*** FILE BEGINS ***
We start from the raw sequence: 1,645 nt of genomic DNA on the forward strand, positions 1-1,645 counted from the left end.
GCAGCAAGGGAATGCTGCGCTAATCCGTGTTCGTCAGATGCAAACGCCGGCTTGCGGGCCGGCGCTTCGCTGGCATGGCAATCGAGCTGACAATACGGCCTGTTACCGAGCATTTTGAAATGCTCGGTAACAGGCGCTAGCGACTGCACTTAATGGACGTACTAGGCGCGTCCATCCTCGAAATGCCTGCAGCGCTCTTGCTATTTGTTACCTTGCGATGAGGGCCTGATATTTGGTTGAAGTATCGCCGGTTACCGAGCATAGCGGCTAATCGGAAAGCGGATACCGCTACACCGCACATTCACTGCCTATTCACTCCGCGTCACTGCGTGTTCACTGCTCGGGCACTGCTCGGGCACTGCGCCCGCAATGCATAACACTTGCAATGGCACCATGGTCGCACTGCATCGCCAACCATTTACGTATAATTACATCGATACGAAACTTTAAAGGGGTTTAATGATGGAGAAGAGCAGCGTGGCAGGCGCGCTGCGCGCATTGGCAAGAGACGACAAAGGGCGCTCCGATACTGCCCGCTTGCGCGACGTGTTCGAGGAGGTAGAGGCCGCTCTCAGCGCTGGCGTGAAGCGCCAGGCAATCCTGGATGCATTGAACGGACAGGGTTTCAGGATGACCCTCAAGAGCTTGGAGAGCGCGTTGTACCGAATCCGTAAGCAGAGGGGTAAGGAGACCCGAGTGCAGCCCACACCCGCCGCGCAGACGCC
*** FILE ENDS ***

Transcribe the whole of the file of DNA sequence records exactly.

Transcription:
We start from the raw sequence: 1,645 nt of genomic DNA on the forward strand, positions 1-1,645 counted from the left end.
GCAGCAAGGGAATGCTGCGCTAATCCGTGTTCGTCAGATGCAAACGCCGGCTTGCGGGCCGGCGCTTCGCTGGCATGGCAATCGAGCTGACAATACGGCCTGTTACCGAGCATTTTGAAATGCTCGGTAACAGGCGCTAGCGACTGCACTTAATGGACGTACTAGGCGCGTCCATCCTCGAAATGCCTGCAGCGCTCTTGCTATTTGTTACCTTGCGATGAGGGCCTGATATTTGGTTGAAGTATCGCCGGTTACCGAGCATAGCGGCTAATCGGAAAGCGGATACCGCTACACCGCACATTCACTGCCTATTCACTCCGCGTCACTGCGTGTTCACTGCTCGGGCACTGCTCGGGCACTGCGCCCGCAATGCATAACACTTGCAATGGCACCATGGTCGCACTGCATCGCCAACCATTTACGTATAATTACATCGATACGAAACTTTAAAGGGGTTTAATGATGGAGAAGAGCAGCGTGGCAGGCGCGCTGCGCGCATTGGCAAGAGACGACAAAGGGCGCTCCGATACTGCCCGCTTGCGCGACGTGTTCGAGGAGGTAGAGGCCGCTCTCAGCGCTGGCGTGAAGCGCCAGGCAATCCTGGATGCATTGAACGGACAGGGTTTCAGGATGACCCTCAAGAGCTTGGAGAGCGCGTTGTACCGAATCCGTAAGCAGAGGGGTAAGGAGACCCGAGTGCAGCCCACACCCGCCGCGCAGACGCC